Head Start programs are effective when their systems and services support the cultural diversity of enrolled families. Furthermore, individual staff members must be able to demonstrate their respect for and respond to the different cultures in their community and among their co-workers. The following resource provides recent research and perspectives on key multicultural principles and offers guidance to staff on how to implement these principles in their programs.
Young children who are dual language learners (DLLs) and those who speak English all require high-quality experiences in Background Knowledge; Oral Language and Vocabulary; Book Knowledge and Print Concepts; Alphabet Knowledge and Early Writing; and Phonological Awareness.
Read this guide that includes a worksheet designed for Early Head Start and Head Start teams to use. It helps ensure that their screening process provides the best possible results for all children, including DLLs.
Advancing School Readiness with the Office of Head Start's Multicultural Principles is a professional development tool designed to support programs in establishing culturally and linguistically competent systems and services. These resources guide staff in using culturally responsive practices when supporting children's progress toward school readiness.
Young dual language learners (DLLs) are a very diverse group with different languages, experiences, strengths, and gifts. This resource outlines the language similarities among all children. It also highlights the differences between children learning two or more languages and those learning one.
Children make great gains in literacy when they are engaged in conversation before, during, and after storytelling. This dialogic reading strategy is used to increase vocabulary and language development in young children. Teaching teams may use the Tough Boris example as a way to introduce dialogic reading.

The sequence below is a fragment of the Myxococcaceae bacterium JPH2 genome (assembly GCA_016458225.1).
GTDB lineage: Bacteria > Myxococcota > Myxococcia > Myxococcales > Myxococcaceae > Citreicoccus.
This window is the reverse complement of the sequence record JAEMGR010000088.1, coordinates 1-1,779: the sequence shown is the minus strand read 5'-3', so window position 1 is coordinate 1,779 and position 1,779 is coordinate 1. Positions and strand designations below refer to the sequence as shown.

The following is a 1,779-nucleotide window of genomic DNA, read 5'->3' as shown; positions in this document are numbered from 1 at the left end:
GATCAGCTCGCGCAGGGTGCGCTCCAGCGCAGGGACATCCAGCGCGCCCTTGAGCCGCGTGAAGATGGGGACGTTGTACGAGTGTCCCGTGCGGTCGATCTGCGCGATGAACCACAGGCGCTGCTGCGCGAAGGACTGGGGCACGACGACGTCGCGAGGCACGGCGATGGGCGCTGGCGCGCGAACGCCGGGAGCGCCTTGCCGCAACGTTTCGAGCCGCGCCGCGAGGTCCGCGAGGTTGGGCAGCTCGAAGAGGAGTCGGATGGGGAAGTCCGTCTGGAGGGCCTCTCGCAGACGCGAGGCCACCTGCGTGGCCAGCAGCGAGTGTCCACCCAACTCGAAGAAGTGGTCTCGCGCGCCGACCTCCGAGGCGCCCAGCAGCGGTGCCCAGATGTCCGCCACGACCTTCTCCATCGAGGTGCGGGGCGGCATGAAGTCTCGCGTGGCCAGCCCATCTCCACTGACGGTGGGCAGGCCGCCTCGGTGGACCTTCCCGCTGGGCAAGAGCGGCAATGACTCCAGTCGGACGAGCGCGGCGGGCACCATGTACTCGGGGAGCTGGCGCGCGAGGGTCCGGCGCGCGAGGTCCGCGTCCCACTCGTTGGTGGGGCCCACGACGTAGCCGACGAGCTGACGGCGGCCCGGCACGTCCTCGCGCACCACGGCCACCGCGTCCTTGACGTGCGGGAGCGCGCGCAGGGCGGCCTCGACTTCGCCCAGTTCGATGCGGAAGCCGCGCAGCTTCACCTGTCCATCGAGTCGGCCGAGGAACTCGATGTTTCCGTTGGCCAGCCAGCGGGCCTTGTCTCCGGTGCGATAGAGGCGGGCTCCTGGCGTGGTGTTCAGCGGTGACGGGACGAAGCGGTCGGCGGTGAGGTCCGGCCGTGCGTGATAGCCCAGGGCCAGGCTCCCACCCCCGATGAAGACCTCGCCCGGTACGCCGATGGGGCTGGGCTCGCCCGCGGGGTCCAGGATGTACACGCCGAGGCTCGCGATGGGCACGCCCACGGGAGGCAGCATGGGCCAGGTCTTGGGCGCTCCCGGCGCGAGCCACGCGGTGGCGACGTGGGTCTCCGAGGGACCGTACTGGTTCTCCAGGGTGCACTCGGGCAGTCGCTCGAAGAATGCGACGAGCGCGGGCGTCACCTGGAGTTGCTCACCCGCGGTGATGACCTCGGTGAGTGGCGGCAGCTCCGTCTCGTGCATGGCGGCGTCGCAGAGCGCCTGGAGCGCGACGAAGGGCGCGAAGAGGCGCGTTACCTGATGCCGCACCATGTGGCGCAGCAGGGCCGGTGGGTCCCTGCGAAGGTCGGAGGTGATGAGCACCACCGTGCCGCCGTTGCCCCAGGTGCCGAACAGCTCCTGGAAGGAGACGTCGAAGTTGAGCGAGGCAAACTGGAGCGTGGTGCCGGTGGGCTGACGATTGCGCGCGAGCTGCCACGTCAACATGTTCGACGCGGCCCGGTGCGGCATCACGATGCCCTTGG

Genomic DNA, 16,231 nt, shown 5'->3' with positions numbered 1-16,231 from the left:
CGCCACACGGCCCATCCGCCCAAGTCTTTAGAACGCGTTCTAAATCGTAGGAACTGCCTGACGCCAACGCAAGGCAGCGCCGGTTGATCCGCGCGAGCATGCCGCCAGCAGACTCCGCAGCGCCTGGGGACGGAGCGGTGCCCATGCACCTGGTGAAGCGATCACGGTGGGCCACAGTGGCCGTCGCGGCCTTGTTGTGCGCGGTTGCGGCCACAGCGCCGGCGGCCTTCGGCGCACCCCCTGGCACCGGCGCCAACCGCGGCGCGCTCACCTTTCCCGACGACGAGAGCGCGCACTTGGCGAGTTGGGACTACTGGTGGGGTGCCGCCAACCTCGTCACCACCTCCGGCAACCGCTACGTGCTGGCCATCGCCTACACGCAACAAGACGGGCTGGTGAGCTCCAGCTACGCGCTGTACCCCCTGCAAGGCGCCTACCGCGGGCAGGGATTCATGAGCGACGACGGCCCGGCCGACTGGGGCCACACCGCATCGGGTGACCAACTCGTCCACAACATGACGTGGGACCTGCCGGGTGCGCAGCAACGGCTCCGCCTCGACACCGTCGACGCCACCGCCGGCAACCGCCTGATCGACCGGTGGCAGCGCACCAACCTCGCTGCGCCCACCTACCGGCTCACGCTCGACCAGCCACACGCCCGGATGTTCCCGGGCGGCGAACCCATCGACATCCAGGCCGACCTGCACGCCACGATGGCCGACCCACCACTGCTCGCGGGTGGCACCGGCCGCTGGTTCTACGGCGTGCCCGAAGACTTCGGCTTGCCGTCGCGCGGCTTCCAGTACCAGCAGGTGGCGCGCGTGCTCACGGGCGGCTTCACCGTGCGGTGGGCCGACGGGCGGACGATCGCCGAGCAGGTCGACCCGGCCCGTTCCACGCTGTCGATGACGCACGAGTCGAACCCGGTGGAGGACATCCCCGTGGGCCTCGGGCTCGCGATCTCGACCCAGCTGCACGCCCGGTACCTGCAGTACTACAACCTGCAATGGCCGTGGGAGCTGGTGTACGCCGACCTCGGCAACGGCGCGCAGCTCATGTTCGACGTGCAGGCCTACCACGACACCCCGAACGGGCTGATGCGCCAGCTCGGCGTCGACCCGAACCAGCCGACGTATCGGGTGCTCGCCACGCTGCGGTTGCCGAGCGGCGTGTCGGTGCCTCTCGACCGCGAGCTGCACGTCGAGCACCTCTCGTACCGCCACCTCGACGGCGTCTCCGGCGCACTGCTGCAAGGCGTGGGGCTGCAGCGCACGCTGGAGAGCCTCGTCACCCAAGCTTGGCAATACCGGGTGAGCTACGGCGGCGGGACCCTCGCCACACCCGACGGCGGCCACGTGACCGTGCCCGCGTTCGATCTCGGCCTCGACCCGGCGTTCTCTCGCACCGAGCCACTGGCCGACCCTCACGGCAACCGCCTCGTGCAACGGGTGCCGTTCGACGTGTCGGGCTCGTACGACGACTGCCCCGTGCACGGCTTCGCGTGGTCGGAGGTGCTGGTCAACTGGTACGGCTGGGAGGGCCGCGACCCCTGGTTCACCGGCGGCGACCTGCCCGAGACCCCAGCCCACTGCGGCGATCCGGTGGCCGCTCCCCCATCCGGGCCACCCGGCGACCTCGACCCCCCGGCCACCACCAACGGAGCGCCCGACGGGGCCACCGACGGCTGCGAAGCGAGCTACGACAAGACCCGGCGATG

Dialogic reading is an interactive way to talk with young children. It is a proven approach to increase vocabulary and language development for children learning to speak more than one language. Teaching teams can learn the strategy through this example of its use with "Splat the Cat" by Rob Scotton.
Language & Literacy
Administrators, practitioners, and families, who support young children learning their home languages and English, find helpful resources. These can help programs implement an intentional approach to language use.
School readiness and school success for children who are dual language learners are tied directly to mastery of their home language. This series of handouts is designed to provide staff and families with basic information on topics related to children learning two or more languages. They emphasize the benefits of being bilingual, the importance of maintaining home language, and the value of becoming fully bilingual. These easy-to-read resources highlight important information that every adult living or working with young dual language learners should know.